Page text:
In the 6-page report, the interim fire chief said “The video of the 1711 Apple Orchard Road structure fire is not, nor should it be taken as evidence of good or bad fire suppression. This video represents only a minute of staff’s activities and actions, and not the entire event.”
The mysterious video (no one has said who took the video or who made it public) ended before the actual fire fighting began.
The report makes it clear there are lessons to be learned from the incident and recommendations that “can be implemented easily by the department.”
The report makes those recommendations and then says, “Lessons learned are not to suggest department staff cannot perform these functions, but rather skills maintenance time to keep these skills at peak performance…”
Staffing levels for the fire department is a concern, the report says. “It is my opinion the City of Clinton Public Safety Department Fire Division is understaffed for the size of its coverage area,” the interim fire chief wrote.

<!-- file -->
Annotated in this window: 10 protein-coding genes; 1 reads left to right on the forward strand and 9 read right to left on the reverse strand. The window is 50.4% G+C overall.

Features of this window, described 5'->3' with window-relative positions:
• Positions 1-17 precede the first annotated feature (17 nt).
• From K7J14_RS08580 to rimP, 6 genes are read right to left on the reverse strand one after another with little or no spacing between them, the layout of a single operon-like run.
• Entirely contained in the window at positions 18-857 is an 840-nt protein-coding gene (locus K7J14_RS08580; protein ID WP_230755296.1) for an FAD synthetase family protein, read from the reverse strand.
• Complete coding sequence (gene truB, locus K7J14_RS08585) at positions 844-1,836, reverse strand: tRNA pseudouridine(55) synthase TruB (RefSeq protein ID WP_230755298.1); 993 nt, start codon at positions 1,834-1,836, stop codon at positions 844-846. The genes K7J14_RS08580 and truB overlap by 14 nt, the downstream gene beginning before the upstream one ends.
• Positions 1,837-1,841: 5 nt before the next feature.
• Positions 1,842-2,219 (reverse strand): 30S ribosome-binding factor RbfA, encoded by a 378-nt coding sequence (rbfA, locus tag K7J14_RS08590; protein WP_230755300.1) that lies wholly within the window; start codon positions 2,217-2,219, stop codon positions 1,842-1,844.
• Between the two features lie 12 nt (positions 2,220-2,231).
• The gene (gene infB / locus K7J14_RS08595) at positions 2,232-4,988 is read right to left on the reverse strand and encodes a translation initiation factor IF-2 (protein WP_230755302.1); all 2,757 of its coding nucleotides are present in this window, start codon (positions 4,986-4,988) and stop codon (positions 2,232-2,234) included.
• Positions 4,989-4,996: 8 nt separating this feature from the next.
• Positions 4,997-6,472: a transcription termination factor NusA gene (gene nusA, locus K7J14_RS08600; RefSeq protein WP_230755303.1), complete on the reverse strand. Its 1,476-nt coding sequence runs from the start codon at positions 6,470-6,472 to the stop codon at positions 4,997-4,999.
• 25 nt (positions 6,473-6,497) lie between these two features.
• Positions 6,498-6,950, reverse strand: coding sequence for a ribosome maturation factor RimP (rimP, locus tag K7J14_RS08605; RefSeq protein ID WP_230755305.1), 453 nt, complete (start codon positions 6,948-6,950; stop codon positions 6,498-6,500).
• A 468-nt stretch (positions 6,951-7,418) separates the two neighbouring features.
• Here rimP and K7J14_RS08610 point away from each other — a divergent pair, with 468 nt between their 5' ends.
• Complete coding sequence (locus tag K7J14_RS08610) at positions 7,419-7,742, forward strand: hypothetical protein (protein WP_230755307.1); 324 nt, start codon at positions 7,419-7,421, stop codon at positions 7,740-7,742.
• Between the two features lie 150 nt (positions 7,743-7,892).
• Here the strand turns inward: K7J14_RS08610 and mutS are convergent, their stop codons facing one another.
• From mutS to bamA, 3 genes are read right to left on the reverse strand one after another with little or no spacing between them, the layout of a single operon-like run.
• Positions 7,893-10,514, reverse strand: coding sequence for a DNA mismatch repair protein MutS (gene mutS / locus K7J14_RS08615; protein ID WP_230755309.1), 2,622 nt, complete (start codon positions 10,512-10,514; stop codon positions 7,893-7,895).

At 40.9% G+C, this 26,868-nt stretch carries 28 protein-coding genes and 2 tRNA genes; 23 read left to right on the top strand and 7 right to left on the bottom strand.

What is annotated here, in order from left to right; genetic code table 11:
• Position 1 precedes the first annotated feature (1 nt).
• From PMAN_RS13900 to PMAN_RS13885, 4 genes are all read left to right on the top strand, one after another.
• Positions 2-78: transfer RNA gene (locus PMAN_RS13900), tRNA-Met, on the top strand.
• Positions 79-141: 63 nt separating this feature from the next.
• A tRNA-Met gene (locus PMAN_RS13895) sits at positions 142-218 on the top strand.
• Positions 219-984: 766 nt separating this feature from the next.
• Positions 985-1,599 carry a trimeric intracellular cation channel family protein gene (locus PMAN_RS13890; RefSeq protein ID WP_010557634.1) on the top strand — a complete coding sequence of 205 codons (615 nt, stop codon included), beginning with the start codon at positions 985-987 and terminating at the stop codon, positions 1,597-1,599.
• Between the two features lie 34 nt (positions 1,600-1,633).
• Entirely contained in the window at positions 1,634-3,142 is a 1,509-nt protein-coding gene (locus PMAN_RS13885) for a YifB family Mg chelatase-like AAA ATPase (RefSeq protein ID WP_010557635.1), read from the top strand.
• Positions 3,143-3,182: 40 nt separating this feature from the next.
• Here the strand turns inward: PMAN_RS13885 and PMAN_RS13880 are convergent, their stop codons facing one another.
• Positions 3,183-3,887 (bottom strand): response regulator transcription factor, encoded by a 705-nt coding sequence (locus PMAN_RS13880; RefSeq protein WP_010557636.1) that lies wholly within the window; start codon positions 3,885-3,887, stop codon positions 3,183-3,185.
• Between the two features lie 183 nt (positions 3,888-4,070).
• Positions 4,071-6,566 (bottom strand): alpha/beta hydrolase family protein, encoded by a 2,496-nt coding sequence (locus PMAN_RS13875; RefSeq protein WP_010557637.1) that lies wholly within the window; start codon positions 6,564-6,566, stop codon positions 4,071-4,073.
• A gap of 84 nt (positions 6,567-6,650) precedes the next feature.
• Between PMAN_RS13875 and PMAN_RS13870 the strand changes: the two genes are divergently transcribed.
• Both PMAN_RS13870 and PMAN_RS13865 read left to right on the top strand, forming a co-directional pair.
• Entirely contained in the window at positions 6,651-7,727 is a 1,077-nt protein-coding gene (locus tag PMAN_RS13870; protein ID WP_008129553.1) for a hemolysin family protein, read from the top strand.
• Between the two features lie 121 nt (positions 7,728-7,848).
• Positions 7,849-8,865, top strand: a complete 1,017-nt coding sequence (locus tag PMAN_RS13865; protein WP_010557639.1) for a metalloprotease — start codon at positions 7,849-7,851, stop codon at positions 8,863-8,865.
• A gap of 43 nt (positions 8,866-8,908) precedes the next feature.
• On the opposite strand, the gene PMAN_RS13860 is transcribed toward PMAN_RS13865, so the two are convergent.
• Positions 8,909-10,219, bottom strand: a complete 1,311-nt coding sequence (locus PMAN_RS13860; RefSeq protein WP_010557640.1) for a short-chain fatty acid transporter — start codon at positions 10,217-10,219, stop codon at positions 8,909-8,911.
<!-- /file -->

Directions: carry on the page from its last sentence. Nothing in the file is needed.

So, more fire fighters are needed. How many more and how much will that cost? When asked, the city manager said it would be premature for him to answer those questions since “we will be going through a transition period which will take some time.”
And yet, city council has given him the green light without any knowledge or how many people will have to be hired and how much it will cost. A blank check, as it were, than you and I will have to cash.
As was suggested, why not hire additional people — public safety asked for two employees in the just-started budget and was turned down — get the fire and police departments organized to function independently with clear and concise organization and divisions of labor.
See if we can actually afford this. Who cares if you call it public safety or the Clinton Fire Brigade? What’s the rush? Why the secrecy? Why the anger? We’re better than this. Aren’t we?
I’ll be watching and listening and trying to ask questions. And I’ll let you know.
But, then, I’m just a dad gum newspaper writer.
(Larry Franklin is retired and lives in Clinton.)